Also, his basic logic that he is proposing doesn't line up with actual facts.  I know he believed it.  There were also German Soldiers who believed until their dying day that Germany was the aggrieved country.  Just because a person believes something, doesn't make it true.  Trying to use these beliefs as actual fact is what turns something into revisionist history.

 

By claiming that the war was NOT about slavery, you are trying to use current beliefs to explain past acts, instead of looking at the acts themselves.

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Re: A DIARY: HISTORY DIRECTLY FROM ONE WHO LIVED IT

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Message 27 of 34

@TxGrandpa2   It seems to me that you are correct in your post. we all tend to judge past history based on todays mores.
The only thing that I say is that any soldier from any war would have written that letter or account.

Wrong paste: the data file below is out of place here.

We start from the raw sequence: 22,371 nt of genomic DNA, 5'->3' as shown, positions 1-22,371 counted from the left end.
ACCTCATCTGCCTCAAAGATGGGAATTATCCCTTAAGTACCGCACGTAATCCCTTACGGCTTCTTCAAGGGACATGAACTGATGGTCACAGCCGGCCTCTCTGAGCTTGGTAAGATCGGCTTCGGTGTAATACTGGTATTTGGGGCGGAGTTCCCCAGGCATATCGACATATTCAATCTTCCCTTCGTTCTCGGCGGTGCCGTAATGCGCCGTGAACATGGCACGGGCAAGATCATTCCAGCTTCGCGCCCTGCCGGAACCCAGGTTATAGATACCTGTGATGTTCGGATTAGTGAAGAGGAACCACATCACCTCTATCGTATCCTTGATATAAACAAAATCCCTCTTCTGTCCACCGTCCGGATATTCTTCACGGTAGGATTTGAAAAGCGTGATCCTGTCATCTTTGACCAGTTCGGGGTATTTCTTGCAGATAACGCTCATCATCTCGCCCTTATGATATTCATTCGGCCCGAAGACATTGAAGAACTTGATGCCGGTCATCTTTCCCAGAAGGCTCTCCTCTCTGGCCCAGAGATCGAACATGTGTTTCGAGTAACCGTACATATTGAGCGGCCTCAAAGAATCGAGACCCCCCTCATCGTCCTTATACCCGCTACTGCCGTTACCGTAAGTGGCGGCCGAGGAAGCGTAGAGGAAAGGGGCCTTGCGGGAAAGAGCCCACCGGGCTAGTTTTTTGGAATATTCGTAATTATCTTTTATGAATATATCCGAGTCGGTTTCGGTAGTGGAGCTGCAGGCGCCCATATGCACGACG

The Civil Was should be taught in schools with a more intensity that it seem to be done presently.
And any statute or historical events of this war, in my view should be in museums to be admired and to be able to learn from them. I still do not understand as to why in many areas of the South the Confederate flag needs to be flown or shown in every corner or the back of a truck by many, What do they mean to say by that?

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Re: A DIARY: HISTORY DIRECTLY FROM ONE WHO LIVED IT

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Message 28 of 34